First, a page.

By Lauren Shelfo
Hola from the AMAZON RAINFOREST! We arrived here at Arajuno Jungle Lodge on Sunday, October 8th after two bus rides and a five minute canoe ride down the Arajuno River to our home for the week. We were kindly greeted by the owner Tom Larson, and his wife, Charo, who provides delicious, natural, and healthy meals three times a day.
This week consisted of four hours of volunteer work in the mornings, rinsing off in the river before lunch, and educational adventures in the afternoon. Most nights consisted of delicious candle-lit dinners and post-dinner card games, Bananagrams, bonfires, or star-gazing.
Monday was MATTEO’S BIRTHDAY! In the morning, we planted 75 canela (cinnamon) plants that hold great medicinal properties. In the afternoon, the group went on a Spanish-speaking guided hike through the Amazon Rainforest. We saw a bullet ant and big spiders. We tasted lemon ants. We found petrified wood in a stream and learned about a tree with the hardness property of a rock. We also learned that in this particular part of the forest, there is an incredible diversity of fauna and flora, yet the soil in the area does not provide sufficient nutrients to support diverse life. How does this selva thrive? Bacteria throughout the forest breaks up particles around plants and trees to provide nutrients and sufficient soil for life to thrive. After dinner, we celebrated Matt’s birthday with not one, but TWO cakes because he accidentally stepped on his first one getting off the canoe the day before. We ended the night with a beautiful musical jam session on the small, sandy beach next to the river under the immensely star-lit sky. Brian, Will, and Julian played their guitars while the rest of us sang along.
Tuesday morning we took an hour-long scenic canoe ride down the river to an indigenous Kichwa-speaking community. We helped plant 24 canela (cinnamon) trees next to their school, and 25 bamboo trees by the river. The cinnamon trees will help their community self-provide certain medicinal aid and reduce their doctor visits and medical bills. The bamboo trees will help with the erosion of the land as well as many other helpful properties. We ate lunch in the community where we were fed full-bodied fish, grubs, and sugar cane. We also watched cultural rituals and cooking techniques. We danced with children dressed in leaf dresses and grass skirts, we used a blow dart gun, and Cole embraced cultural exchange by teaching the community how to slackline.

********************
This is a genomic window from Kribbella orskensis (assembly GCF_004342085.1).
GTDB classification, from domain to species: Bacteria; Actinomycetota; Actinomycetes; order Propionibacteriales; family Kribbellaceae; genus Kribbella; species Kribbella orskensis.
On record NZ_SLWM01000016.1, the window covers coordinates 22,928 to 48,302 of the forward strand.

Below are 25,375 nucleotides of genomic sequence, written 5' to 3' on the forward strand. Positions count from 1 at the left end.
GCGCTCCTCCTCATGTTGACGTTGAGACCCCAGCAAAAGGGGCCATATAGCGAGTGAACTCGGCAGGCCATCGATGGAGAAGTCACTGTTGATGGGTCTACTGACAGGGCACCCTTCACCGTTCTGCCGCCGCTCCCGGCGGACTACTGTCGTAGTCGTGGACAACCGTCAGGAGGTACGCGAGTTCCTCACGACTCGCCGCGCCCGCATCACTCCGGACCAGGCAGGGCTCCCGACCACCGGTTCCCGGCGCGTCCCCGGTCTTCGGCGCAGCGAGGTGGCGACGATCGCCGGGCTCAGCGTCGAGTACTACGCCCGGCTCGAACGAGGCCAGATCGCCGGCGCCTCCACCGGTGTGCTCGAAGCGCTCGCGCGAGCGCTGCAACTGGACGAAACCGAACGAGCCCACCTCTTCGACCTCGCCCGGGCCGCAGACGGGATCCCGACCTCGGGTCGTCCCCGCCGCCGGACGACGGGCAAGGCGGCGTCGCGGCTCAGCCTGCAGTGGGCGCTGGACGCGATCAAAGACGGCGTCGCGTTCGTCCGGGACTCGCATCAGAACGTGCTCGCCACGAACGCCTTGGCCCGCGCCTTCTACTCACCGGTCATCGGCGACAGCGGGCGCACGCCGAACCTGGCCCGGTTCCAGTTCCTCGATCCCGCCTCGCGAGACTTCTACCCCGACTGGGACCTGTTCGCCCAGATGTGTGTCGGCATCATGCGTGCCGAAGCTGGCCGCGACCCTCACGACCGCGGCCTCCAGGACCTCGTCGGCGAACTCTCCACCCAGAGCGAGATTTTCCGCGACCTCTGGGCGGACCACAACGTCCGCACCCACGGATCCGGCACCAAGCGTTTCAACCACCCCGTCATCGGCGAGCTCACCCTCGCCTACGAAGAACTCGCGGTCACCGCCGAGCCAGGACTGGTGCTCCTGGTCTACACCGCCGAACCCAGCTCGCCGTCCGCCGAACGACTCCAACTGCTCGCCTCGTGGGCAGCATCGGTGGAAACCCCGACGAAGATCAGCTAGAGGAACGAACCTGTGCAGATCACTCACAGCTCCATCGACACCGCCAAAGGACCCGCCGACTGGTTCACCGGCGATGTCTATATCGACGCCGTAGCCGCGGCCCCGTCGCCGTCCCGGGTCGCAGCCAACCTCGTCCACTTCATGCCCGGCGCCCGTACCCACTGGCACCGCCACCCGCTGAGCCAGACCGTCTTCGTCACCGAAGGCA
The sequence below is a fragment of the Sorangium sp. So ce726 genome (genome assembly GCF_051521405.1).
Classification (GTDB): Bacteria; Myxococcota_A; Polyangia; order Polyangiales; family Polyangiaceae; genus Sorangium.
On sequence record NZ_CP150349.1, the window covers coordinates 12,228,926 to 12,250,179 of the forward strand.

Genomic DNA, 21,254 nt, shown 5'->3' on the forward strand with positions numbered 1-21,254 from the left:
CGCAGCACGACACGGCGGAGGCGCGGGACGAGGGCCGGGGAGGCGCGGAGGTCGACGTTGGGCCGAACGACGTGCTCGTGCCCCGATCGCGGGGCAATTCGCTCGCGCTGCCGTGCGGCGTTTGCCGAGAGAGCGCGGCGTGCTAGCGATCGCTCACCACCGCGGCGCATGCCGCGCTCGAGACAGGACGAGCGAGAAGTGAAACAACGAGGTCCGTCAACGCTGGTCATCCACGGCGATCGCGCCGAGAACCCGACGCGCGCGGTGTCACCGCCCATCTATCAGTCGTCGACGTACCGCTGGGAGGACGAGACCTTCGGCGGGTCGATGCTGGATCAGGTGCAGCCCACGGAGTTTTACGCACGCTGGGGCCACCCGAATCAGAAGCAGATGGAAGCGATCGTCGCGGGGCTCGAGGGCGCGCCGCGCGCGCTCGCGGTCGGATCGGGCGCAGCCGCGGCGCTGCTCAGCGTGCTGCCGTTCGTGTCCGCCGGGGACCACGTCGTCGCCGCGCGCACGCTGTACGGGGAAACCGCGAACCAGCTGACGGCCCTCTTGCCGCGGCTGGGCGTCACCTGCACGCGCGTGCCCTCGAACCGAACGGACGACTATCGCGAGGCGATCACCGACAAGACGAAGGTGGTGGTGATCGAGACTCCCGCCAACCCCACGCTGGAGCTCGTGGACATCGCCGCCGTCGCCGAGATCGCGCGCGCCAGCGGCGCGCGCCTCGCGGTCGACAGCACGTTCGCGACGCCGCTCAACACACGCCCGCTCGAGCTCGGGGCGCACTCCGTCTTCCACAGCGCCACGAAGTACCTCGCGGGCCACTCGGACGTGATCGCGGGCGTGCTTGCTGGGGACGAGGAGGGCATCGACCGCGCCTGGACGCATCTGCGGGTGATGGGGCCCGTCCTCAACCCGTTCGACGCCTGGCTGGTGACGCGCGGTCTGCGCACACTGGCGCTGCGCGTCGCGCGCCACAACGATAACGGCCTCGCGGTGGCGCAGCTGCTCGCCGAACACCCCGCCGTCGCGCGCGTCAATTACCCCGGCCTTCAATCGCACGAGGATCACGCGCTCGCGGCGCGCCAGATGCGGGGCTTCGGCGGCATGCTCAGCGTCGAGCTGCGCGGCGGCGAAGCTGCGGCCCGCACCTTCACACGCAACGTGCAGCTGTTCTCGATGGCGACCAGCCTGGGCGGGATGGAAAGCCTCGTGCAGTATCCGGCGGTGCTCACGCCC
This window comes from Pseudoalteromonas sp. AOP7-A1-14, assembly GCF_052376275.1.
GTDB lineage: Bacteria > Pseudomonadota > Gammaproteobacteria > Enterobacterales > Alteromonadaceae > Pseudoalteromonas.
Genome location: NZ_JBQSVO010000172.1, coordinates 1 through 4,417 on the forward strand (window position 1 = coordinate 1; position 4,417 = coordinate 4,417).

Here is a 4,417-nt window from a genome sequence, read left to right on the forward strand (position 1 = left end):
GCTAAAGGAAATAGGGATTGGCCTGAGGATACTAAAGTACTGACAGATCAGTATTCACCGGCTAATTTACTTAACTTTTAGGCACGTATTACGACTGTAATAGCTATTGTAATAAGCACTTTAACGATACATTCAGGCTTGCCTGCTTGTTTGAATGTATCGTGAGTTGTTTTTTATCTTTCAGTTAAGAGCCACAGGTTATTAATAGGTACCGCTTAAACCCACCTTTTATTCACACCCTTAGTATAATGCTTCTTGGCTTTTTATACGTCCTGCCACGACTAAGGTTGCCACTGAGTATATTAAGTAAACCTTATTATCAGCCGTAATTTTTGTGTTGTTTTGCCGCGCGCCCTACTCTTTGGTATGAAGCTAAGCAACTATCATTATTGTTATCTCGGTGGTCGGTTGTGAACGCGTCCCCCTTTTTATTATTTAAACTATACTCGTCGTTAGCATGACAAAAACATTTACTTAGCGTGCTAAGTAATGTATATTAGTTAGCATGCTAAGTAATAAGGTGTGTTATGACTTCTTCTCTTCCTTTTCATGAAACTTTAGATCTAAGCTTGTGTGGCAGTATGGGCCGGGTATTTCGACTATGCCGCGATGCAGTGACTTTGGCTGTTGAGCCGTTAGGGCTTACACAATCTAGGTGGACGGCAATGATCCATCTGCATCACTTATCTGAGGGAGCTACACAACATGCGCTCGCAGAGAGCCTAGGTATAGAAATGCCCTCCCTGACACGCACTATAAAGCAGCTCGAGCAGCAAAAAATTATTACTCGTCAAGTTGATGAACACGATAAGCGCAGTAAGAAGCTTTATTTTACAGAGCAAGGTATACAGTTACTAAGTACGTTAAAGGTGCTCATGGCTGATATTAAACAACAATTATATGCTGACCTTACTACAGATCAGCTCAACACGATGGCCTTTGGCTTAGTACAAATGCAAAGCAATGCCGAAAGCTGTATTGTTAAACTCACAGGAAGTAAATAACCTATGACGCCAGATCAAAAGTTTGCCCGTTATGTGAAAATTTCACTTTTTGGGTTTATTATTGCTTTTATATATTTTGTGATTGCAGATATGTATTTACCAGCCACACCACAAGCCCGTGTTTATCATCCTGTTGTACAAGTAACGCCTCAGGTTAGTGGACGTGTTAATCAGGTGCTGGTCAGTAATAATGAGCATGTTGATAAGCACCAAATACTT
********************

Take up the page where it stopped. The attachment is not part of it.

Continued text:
Wednesday morning we dug a giant hole for four hours to create a water reservoir that would collect rainwater and hold it for use around the Arajuno Lodge. In the afternoon, we visited an animal rehabilitation center where rescued animals are cared for until healthy enough to be released. We saw various monkeys, parrots, mini tarantulas, a giant frog, tapirs, and small jaguars.
Thursday, we hand-caught over 150 fish from a shallow water reservoir and threw them over a small hill into a larger water lake on the Arajuno property for them to live until needed for food. Miki impressively kept track of the number of fish caught. Naomi impressively made a point to always catch three or four fish at a time. The initial sight of our group diving into the muddy, shallow pool with a hundred fish flopping and splashing and slipping out of our hands was unforgettable. After the successful fish transportation, we finished the volunteer morning digging the giant hole for the rainwater reservoir. In the afternoon, Will, Matt, Miki, Anya, Josh, Brian, Julian, and Lauren went tubing down the river. It was unforgettable, peaceful, and beautiful.
Friday morning we cut down giant bamboo trees. We stacked the large logs of bamboo to store for construction and other uses. We also replanted the bamboo shoots to create a bamboo nursery. We learned that bamboo is a great sustainable resource. It is a grass; therefore, cutting down bamboo trees does not harm the land because the cut trees will just grow back. Bamboo also stores water, and it is a durable source for construction and tools. It provides habitats for animals as well, and a hectare of bamboo pulls 3x as much carbon out of the atmosphere as a hectare of native forest. In the afternoon, Claire, Dana, Cole, Christian, Renee, Chris, Matt, Will, and Kate went tubing down the river, and it stormed during their ride.
Saturday was a free day of bonding and soaking up our last experiences in the Amazon Rainforest. Dana and Christian, our captains for the week, did a great job leading and delegating our group. For the student-created group role of EG3K (Empathetic GameMaster 3000), Will led an intense and exciting group game of Assassin that lasted throughout the week. The ultimate winner was Chris. Josh, being the sweep and risk manager of the week, kept us safe, and Renee, being the floater, supported individuals mentally and physically when needed. Tonight at our group meeting Claire will update us on U.S and world news for her role of “Noticias”. And tomorrow, we will sadly leave the Amazon and head to Peguche with travel logistics planned and led by the “Chofer” role, Anya. We love and miss you all 🙂
“What is one word that describes the Amazon?”